In contrast, Noah pronounced the central blessing of the covenant to Shem and his generations, “Blessed be Jehovah, God of Shem.” Especially bearing in mind that out of Shem “The Seed of the Woman” was to come forth, we can understand why he referred to God by the name Jehovah. This is His covenant name that spells out His almighty unchangeable faithfulness to His people. He is that God uniquely to Shem, because out of his generations He would come forth.

Finally, the prophetic insight of Noah even reaches to the N. T. times, when Japheth would dwell in the tents of Shem. The figure of a tent indicates co-habitation and sharing of one’s particular blessing. The special blessing of Shem was the promise of the Messiah. Out of Shem Christ would come forth. His generations would live in the blessed hope of His coming. From his loins would come forth Abraham, Isaac, Jacob, Israel, Judah, David and finally Christ. However, when Christ would come, many branches of Shem would be cut off and in their place would be engrafted the seed of Japheth (the Gentiles). In this they “both would be one” and “they would be fellow citizens with the saints and of the household of God.” Eph. 2:14 and 19. Thus Japheth would be enlarged in his place in the midst of the generations of the covenant.

Having observed these important keys that unlock the mystery of history, the sacred narrative mentions the death of Noah and presents a bird’s eye view of the three sons in their generations and their particular place in the midst of the earth. Chapter 10 describes for us the fact that the generations came forth and that each settled in its own place, while chapter 11 tells how this came to pass.

The place where the generations scattered is well known. Japheth was the father of the Caucasian race who settled in what later became known as Europe. Gomer e. g. settled in Brittany, Magog became the Scythians, Madai — Medes, Javah — Greece, Tiras — Thracia. Together they form the Germanic tribes and even the Armenians. Each one had his own land, family and tongue as determined by Babel.

The children of Ham were the Negroid race, settling in Africa, Ethiopia, Egypt, Libya, and Canaan. It is apparent that Nimrod was a man of great skill, compara¬ble to Lamech and his three sons, included in the “wise and prudent” of this world, He is called the “mighty hunter” which must refer to his ability to capture wild animals. Some think this refers to his killing people, but it would seem contradictory to his prominence if this were true. The fact that there is appended to this description “before the Lord” does not add a spiritual quality to the man, but must be understood as a general reference to deity, as in our day e. g. “God is my witness” or “Heaven knows,” even though this does not mean that a person who uses these phrases is a child of God. This man built his first mighty empire with Babel as its center. This was called the Babylonian Empire. It gives evidence of his skill and influence on the people. Here four major cities were joined in a confederate stronghold with the Tower of Babel as its unifying center. After the intervention of God at Babel, he built Nineveh, about 400 miles to the north. Here he constructed a composite of four cities. He certainly did not lose courage even after Babel. What persistence is evidenced in the “sons of men” —the same stamina that marks the efforts for armament control and nuclear test bans today. They will certainly overcome the effects of sin without Christ!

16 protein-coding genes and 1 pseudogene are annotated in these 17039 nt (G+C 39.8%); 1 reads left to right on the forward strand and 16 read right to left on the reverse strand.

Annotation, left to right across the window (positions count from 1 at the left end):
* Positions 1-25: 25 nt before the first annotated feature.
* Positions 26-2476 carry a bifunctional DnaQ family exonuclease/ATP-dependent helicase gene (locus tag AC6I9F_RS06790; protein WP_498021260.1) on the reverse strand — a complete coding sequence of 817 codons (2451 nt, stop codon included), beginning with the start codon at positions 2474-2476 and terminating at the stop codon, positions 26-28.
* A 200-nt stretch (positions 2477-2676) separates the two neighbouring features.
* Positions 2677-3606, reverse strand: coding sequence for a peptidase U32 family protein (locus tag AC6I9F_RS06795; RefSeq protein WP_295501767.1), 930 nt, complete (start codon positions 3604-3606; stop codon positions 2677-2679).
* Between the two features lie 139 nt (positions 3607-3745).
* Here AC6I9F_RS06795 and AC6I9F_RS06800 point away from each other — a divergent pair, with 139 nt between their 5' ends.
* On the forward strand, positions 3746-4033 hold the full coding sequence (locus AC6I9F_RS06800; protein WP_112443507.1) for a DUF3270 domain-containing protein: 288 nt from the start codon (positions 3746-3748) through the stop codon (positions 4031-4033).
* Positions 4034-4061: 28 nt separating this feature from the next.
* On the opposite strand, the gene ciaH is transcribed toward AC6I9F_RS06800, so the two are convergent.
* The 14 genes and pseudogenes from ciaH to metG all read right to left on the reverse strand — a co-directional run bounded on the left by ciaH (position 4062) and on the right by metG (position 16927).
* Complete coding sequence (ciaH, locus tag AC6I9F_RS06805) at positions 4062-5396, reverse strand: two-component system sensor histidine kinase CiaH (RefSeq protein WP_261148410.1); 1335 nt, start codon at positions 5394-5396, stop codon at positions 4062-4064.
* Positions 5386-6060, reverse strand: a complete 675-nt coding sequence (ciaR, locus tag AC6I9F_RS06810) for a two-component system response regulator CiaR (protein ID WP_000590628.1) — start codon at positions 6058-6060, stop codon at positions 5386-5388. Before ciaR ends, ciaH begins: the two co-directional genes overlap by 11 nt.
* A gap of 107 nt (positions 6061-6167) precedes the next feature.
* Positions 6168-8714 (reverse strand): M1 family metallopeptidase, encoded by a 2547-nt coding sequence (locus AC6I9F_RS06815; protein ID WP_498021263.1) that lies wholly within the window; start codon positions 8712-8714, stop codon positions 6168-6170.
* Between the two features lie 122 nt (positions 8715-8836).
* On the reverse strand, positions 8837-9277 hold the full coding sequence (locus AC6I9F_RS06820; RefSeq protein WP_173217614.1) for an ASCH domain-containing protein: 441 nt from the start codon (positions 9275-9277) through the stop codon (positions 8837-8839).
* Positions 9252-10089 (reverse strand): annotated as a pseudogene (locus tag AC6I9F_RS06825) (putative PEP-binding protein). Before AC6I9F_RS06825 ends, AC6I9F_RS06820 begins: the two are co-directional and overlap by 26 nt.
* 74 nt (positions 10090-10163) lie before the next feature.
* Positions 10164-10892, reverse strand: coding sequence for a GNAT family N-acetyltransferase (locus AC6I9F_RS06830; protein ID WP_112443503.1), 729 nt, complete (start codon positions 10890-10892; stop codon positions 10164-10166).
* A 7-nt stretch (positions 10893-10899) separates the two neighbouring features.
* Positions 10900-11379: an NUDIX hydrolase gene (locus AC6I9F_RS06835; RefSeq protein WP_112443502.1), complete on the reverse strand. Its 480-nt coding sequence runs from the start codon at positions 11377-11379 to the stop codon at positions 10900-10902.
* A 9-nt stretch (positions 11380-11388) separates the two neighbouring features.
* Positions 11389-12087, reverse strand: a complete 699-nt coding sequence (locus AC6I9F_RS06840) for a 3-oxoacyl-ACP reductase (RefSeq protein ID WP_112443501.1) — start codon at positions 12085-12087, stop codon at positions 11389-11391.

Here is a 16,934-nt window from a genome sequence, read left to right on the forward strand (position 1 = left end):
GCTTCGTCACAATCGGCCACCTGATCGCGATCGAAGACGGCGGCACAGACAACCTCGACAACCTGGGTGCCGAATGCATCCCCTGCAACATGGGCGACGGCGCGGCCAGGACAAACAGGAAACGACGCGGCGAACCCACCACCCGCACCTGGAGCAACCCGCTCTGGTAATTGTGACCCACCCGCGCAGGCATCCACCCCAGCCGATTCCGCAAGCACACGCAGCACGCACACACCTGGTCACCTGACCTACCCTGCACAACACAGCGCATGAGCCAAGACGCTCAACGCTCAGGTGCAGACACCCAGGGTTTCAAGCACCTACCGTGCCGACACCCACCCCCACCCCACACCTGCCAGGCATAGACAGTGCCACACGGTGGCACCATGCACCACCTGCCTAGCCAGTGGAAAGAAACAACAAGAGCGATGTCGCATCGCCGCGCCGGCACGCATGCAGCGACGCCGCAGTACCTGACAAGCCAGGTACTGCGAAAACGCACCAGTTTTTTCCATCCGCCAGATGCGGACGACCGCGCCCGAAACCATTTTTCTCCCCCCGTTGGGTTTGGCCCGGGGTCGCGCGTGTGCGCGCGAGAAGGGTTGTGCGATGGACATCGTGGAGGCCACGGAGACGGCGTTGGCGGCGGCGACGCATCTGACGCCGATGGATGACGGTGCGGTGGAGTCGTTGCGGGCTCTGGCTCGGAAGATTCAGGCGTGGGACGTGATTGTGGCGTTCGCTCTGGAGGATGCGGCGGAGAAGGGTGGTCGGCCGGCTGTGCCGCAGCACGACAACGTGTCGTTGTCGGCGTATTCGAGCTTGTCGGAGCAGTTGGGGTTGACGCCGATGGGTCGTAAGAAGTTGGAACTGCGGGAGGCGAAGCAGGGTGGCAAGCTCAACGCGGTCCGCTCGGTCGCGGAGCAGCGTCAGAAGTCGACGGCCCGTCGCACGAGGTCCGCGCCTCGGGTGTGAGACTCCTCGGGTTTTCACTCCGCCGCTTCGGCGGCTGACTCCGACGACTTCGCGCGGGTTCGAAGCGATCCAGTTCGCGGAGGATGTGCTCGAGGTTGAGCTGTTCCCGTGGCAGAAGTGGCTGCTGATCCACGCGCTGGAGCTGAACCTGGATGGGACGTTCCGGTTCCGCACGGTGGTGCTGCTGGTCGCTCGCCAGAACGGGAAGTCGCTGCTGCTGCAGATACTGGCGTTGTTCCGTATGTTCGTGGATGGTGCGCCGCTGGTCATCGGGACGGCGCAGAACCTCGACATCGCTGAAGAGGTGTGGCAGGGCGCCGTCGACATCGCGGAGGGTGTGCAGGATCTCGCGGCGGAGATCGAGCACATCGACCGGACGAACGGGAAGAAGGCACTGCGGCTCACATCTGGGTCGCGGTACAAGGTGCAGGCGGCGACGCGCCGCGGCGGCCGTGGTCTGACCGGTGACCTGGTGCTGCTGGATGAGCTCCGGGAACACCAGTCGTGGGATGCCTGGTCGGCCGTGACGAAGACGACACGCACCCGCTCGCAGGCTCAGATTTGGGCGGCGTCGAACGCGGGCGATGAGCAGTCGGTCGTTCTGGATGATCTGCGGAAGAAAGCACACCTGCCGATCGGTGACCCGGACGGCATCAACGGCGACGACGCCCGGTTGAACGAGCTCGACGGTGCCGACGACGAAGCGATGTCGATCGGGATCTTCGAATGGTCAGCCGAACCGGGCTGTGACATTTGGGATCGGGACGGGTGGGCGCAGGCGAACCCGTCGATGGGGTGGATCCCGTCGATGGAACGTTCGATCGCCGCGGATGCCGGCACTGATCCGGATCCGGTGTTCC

Finally, we notice the children of Seth settled in Asia. Here they were in a position to become the cradle of the nations. The father of the Mongolians dwelt in Assyria, Syria, eventually in Canaan. Peleg was connected with Abraham’s generations, out of which Abraham was called from Ur of the Chaldees.

In conclusion let us notice that the fact Seth settled in Asia was directly attributed to God’s providential direction. It was through him and his generations, the Jews, that, while they should inhabit the land of Canaan and thus exact the curse upon the generations of Ham, God would bring forth the Christ. Later Japheth would dwell with him. We conclude that the plan of history already laid down in this early chapter of Genesis was the westward movement of the church, from Canaan, to Asia, to Europe, to America. In the midst of all history stands the Church, the children of God, that were and are surely brought into the covenant friendship until God. God mightily preserves His covenant people, not only through the flood, but also throughout all history. Not only does He deliver them from the sword of the enemy, but preserves them through their own weaknesses and sins.